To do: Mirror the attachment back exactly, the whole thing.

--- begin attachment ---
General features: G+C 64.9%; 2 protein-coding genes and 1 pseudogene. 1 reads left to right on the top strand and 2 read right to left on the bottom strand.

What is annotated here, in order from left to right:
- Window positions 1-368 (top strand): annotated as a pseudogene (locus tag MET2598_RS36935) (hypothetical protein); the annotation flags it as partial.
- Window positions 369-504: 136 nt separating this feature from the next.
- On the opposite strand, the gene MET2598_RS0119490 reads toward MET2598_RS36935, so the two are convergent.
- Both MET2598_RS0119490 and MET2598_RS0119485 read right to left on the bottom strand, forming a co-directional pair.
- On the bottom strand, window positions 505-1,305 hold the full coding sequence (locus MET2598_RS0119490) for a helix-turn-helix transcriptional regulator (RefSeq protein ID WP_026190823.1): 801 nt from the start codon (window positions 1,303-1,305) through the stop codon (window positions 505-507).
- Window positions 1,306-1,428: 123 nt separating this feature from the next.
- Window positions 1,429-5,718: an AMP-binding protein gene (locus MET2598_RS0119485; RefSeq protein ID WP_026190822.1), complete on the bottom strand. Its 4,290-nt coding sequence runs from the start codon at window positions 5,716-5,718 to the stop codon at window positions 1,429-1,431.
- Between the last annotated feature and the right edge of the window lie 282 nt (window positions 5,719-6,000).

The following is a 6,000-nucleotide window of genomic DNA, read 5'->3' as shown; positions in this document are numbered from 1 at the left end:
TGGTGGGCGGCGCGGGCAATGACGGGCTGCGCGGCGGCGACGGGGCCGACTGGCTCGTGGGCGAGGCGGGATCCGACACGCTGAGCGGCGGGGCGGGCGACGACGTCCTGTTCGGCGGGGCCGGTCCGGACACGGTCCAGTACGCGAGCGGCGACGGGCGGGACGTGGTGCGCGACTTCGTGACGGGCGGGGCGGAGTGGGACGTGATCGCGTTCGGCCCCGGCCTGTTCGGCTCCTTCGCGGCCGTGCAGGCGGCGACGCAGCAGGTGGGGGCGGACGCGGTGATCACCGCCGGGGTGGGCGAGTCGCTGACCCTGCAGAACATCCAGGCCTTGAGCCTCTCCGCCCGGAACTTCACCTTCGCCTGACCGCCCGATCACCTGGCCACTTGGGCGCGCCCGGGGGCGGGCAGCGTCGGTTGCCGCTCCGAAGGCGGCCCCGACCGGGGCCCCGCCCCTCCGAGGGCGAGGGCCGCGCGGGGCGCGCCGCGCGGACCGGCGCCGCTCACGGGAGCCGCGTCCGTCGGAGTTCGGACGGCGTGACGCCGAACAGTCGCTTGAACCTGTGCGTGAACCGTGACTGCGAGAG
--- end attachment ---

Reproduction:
General features: G+C 64.9%; 2 protein-coding genes and 1 pseudogene. 1 reads left to right on the top strand and 2 read right to left on the bottom strand.

What is annotated here, in order from left to right:
- Window positions 1-368 (top strand): annotated as a pseudogene (locus tag MET2598_RS36935) (hypothetical protein); the annotation flags it as partial.
- Window positions 369-504: 136 nt separating this feature from the next.
- On the opposite strand, the gene MET2598_RS0119490 reads toward MET2598_RS36935, so the two are convergent.
- Both MET2598_RS0119490 and MET2598_RS0119485 read right to left on the bottom strand, forming a co-directional pair.
- On the bottom strand, window positions 505-1,305 hold the full coding sequence (locus MET2598_RS0119490) for a helix-turn-helix transcriptional regulator (RefSeq protein ID WP_026190823.1): 801 nt from the start codon (window positions 1,303-1,305) through the stop codon (window positions 505-507).
- Window positions 1,306-1,428: 123 nt separating this feature from the next.
- Window positions 1,429-5,718: an AMP-binding protein gene (locus MET2598_RS0119485; RefSeq protein ID WP_026190822.1), complete on the bottom strand. Its 4,290-nt coding sequence runs from the start codon at window positions 5,716-5,718 to the stop codon at window positions 1,429-1,431.
- Between the last annotated feature and the right edge of the window lie 282 nt (window positions 5,719-6,000).

The following is a 6,000-nucleotide window of genomic DNA, read 5'->3' as shown; positions in this document are numbered from 1 at the left end:
TGGTGGGCGGCGCGGGCAATGACGGGCTGCGCGGCGGCGACGGGGCCGACTGGCTCGTGGGCGAGGCGGGATCCGACACGCTGAGCGGCGGGGCGGGCGACGACGTCCTGTTCGGCGGGGCCGGTCCGGACACGGTCCAGTACGCGAGCGGCGACGGGCGGGACGTGGTGCGCGACTTCGTGACGGGCGGGGCGGAGTGGGACGTGATCGCGTTCGGCCCCGGCCTGTTCGGCTCCTTCGCGGCCGTGCAGGCGGCGACGCAGCAGGTGGGGGCGGACGCGGTGATCACCGCCGGGGTGGGCGAGTCGCTGACCCTGCAGAACATCCAGGCCTTGAGCCTCTCCGCCCGGAACTTCACCTTCGCCTGACCGCCCGATCACCTGGCCACTTGGGCGCGCCCGGGGGCGGGCAGCGTCGGTTGCCGCTCCGAAGGCGGCCCCGACCGGGGCCCCGCCCCTCCGAGGGCGAGGGCCGCGCGGGGCGCGCCGCGCGGACCGGCGCCGCTCACGGGAGCCGCGTCCGTCGGAGTTCGGACGGCGTGACGCCGAACAGTCGCTTGAACCTGTGCGTGAACCGTGACTGCGAGAG